From boom to doom: Nigeria’s story of descent into poverty (capital)

May 30, 2021
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From the 1970s of the oil boom era when the economy positioned it as a potential African powerhouse, Nigeria enjoyed tremendous economic wellbeing late into the 80s. By 1980 for example the Naira exchanged for one dollar, but by 1983 it had dropped to N3.00.

From then there had been no significant recovery till date at least not back to what it was in the 80s. By 1990 the naira exchanged for N9 to the dollar. By 1995 it exchanged for N50 to the dollar and today it is threatening to exchange for N500 to the dollar.

After some sort of recovery in the 2000s, things began to look up but not for long. In 2014, for example, Nigeria became the 21st largest economy in the world and overtook South Africa as the largest economy on the African continent with oil accounting for 75 per cent of its revenue.

However, the recovery continued to be dependent on oil revenue with increasing output from manufacturing, financial services, telecommunications and media. This temporarily enticed foreign investors which boosted the economy for some time.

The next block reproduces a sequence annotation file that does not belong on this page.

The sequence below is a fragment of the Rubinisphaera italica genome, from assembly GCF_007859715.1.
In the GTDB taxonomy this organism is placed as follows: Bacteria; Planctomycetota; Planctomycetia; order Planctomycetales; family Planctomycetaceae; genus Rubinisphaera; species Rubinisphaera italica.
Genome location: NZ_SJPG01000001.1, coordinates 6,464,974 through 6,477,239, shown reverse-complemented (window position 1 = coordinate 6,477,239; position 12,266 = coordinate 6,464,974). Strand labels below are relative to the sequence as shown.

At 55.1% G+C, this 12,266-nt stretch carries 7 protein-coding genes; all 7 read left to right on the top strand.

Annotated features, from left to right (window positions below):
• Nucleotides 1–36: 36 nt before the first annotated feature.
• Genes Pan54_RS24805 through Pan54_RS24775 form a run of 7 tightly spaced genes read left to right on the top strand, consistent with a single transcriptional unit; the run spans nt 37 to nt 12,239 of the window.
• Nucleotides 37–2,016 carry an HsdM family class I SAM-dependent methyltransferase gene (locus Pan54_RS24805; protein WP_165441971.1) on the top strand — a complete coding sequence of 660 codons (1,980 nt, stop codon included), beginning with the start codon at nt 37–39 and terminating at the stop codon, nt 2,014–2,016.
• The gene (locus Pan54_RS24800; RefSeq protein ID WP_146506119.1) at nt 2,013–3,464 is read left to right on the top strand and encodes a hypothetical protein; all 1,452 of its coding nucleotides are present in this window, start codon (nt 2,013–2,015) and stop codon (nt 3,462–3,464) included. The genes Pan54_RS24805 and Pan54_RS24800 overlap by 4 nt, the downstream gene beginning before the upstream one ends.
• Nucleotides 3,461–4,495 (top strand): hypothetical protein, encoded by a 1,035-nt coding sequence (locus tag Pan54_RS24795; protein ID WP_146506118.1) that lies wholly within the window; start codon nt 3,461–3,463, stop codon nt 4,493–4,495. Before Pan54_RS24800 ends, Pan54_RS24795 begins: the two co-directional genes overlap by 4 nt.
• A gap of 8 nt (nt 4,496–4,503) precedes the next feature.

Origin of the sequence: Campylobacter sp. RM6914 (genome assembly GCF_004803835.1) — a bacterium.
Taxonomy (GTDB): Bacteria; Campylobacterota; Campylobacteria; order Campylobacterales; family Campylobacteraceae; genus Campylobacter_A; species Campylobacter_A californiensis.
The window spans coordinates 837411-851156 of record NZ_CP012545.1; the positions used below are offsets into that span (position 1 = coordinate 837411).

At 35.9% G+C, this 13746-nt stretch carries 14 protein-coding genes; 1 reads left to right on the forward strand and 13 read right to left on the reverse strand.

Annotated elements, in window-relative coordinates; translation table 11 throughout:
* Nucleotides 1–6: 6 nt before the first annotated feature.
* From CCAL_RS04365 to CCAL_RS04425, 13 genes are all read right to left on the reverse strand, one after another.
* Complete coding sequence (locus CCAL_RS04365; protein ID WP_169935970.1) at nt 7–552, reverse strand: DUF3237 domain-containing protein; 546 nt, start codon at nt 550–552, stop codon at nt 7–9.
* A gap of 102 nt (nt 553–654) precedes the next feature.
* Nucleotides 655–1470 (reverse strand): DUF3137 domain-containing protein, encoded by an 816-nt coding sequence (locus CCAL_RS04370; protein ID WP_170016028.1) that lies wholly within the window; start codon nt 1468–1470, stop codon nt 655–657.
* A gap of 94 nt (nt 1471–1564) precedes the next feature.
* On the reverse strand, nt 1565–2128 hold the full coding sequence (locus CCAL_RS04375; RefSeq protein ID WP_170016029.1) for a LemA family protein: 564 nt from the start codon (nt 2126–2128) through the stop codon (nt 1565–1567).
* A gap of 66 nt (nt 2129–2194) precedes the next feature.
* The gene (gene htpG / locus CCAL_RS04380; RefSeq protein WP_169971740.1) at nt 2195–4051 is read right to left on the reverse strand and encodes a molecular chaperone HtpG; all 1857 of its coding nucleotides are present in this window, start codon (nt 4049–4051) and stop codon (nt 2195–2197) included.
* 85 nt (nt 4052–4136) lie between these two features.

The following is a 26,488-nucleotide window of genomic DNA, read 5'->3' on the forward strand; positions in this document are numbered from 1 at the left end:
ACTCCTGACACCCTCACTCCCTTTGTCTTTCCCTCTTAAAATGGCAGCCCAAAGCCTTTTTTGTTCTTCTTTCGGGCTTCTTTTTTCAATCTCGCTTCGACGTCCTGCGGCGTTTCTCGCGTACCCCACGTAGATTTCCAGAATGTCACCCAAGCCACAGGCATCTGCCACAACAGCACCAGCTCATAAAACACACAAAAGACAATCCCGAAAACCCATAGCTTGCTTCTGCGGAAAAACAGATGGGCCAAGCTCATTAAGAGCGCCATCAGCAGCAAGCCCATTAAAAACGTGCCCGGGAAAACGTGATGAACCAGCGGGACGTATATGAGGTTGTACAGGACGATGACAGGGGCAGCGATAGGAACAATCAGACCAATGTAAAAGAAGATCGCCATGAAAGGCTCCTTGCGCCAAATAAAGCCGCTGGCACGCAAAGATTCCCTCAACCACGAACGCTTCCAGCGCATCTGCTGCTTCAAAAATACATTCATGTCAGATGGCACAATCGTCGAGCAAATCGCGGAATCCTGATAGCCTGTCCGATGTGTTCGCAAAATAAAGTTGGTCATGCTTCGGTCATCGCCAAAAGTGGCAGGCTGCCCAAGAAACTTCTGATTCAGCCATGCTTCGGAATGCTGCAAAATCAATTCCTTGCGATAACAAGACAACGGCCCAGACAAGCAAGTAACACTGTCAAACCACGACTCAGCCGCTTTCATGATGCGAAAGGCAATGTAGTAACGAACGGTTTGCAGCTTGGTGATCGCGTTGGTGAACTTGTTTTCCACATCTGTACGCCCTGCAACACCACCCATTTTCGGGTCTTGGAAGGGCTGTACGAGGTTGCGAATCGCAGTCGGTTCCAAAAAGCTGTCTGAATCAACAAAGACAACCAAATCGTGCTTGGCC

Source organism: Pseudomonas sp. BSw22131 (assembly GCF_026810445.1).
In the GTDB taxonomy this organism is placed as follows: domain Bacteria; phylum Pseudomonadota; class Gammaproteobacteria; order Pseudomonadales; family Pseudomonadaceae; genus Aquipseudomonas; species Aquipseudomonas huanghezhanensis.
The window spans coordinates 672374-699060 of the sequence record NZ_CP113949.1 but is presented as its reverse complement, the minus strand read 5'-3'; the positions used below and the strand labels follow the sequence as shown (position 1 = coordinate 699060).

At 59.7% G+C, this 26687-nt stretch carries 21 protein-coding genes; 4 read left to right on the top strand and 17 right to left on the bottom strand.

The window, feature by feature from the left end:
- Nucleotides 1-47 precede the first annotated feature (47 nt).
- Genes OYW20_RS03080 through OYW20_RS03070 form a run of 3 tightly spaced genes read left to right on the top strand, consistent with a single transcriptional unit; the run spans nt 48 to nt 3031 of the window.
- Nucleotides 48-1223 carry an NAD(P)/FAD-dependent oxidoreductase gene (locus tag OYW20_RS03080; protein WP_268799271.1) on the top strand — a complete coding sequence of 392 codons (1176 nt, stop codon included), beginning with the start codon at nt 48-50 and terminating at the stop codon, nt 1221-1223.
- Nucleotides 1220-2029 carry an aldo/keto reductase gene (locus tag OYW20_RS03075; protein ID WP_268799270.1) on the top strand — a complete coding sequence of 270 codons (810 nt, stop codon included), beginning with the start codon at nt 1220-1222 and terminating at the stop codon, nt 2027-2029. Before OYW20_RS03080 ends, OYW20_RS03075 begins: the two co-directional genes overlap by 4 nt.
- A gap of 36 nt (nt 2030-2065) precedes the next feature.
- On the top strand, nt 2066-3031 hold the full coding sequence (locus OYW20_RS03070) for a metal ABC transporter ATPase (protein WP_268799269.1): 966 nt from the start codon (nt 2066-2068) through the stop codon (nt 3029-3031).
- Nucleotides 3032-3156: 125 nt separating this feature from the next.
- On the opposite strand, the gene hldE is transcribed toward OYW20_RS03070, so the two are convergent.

Despite this temporary recovery the country was to descend again into recession as it was declared in 2018 by the World Poverty Clock as the poverty capital of the world.

By 2015 the naira exchanged for N195 to the dollar but that was to get worse as it almost doubled in devaluation to about N345 within one year. Since then it had exchanged for N350, N370 and N380 to the dollar in 2017, 2018 and 2019 respectively while also almost touching a high of N500 in those years.

The 2018 World Poverty Clock report was to indicate that Nigeria overtook India as the country with the most extreme poor people in the world. The report was a damning one on successive governments in the country for mismanaging the country’s vast oil riches as a result of corrupt practices and gross incompetence.

Consequently about 50 per cent of the country’s almost 200 million people now live in abject poverty while much smaller countries like Ethiopia, Ghana, and Mauritania continued to make steady progress giving hope to the Sustainable Development Goal of ending poverty in the world by 2030.

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